Twenty years ago I toured Hong Kong and part of China with a senior citizens group, one of whom was my mother. She had invited me along to be her roomie. It occurred to me yesterday that if I were going to China today I’d BE one of the senior citizens instead of at least twenty years younger than anyone else in the group as I was on that tour.
That thought hit me hard because during that trip some of the folks . . . well, they caused a few eye rolls among the rest of us and I remember thinking to myself, “Lord, don’t let me ever be like that!” While I have that trip on the brain, I’m writing out a few reminders for myself from observations on that trip.
Rule #1 – Don’t try to hide a metal flask in the waistband of your skirt. It just keeps setting the security beeper off no matter how many other items you remove first. Especially don’t try it if you’re first in line with 75 other members of the tour behind you because they’ll be irritated enough to cheer when the security supervisor finally takes you aside to strip search you.
Rule #2. Don’t wander around the plane and lean on other folks’ seat, putting your bottom at their eye level. No matter how long the flight or ride, please don’t try to start a sing-a-long. Not everyone has a hearing aid she can turn off.
Rule #3. When the plane is landing, do NOT stand up and yell that your spouse is missing. As the flight attendant will explain, any spouse who boarded is still on there somewhere.
Rule #4. Show photos sparingly. If you have a picture album of your granddaughter’s graduation and she’s the 17th dot on the 30th row, show one closeup formal picture if you must. If, however, you are telling strangers about your wedding. . . about how you became a bride for the first time at age 85 and walked down the aisle of the Freewill Baptist Church in a long bridal gown with train in a ceremony complete with several bridesmaids. . . feel free to pull out your wedding album.
Rule #5. Pack carefully. You may have to briefly carry your own suitcase. While daily Vitamin C and regularity are important, remember that 18 cans of grapefruit juice may be heavy and they will probably have juice–and yes, maybe even peanut butter–at your destination. Snickers aren’t heavy, so sure–pack them. And share.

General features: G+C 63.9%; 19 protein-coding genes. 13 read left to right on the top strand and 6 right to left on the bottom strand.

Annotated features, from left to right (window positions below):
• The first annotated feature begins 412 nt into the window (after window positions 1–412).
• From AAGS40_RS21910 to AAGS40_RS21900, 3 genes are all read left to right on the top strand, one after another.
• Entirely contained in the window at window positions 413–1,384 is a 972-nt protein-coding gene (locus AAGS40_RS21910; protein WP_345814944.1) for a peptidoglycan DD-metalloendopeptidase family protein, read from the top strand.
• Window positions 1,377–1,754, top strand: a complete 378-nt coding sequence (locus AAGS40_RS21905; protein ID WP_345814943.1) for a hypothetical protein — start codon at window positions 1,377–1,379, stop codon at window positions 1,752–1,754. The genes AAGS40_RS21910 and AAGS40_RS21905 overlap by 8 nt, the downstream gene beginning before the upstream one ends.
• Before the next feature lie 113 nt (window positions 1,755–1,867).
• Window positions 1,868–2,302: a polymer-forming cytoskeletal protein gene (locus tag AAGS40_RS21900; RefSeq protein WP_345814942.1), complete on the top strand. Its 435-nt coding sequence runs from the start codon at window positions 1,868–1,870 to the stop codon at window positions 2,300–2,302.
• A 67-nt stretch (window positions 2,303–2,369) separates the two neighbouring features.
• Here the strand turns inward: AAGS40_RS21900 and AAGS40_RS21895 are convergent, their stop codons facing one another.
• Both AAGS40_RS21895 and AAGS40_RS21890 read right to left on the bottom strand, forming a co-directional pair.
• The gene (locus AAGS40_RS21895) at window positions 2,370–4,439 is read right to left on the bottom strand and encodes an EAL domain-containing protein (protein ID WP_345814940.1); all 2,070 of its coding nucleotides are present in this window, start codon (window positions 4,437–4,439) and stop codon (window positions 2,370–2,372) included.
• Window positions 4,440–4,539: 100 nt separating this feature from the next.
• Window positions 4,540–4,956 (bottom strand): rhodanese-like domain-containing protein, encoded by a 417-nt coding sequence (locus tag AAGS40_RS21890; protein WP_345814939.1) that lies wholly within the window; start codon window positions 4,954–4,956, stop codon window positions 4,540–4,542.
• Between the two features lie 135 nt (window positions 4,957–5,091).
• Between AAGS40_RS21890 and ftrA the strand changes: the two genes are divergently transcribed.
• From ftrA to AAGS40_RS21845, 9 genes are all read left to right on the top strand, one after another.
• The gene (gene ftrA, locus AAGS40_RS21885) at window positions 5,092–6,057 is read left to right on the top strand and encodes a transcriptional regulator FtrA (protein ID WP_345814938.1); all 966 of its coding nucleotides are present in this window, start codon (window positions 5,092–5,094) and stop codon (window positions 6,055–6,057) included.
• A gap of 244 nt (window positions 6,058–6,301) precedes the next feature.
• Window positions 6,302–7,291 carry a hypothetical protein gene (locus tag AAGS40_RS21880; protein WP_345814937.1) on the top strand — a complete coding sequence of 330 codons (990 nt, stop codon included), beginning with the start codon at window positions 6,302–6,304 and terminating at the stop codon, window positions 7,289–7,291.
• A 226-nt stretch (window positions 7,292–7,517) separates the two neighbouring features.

Rule #6. When arriving in a foreign country, if the sign says Stand behind the yellow line, please stand behind the yellow line. They don’t mean four or five feet over it, they mean that if you don’t, the armed guard is going to come over and point out that line with his rifle. It scares the crap out of the other passengers and they can’t run to the bathroom becuase THEY’RE standing behind the yellow line.
Rule #7. If the passenger beside you becomes air-, bus-, or seasick and throws up, don’t yell, “Louise is puking and her barf bag broke” even if she is and it did. It’s like yelling fire in a crowded theatre among those with a quick gag reflex. Someone has to collect all those bags and I did it last time, so don’t look to me!
Rule #8. Don’t wander. If you do it too often, your buddy–even if it is your spouse–assumes you’re back in the group somewhere and does not report you as missing. If the bus pulls off without you and a stranger is kind enough to offer a ride in the back of his pickup, do NOT ride standing like a cigar store Indian in the truck bed.
Rule #9. Pack Immodium. It fetches black market prices within the group, especially after the guard with the rifle passes.
Rule #10. No, the watches running up the arm of the shift-eyed guy aren’t REALLY Rolex-es.
Rule #11. Better have a couple of menu alternatives to “Just bring me a hamburger” when traveling in foreign countries. Or plenty of grapefruit juice and crackers, I suppose.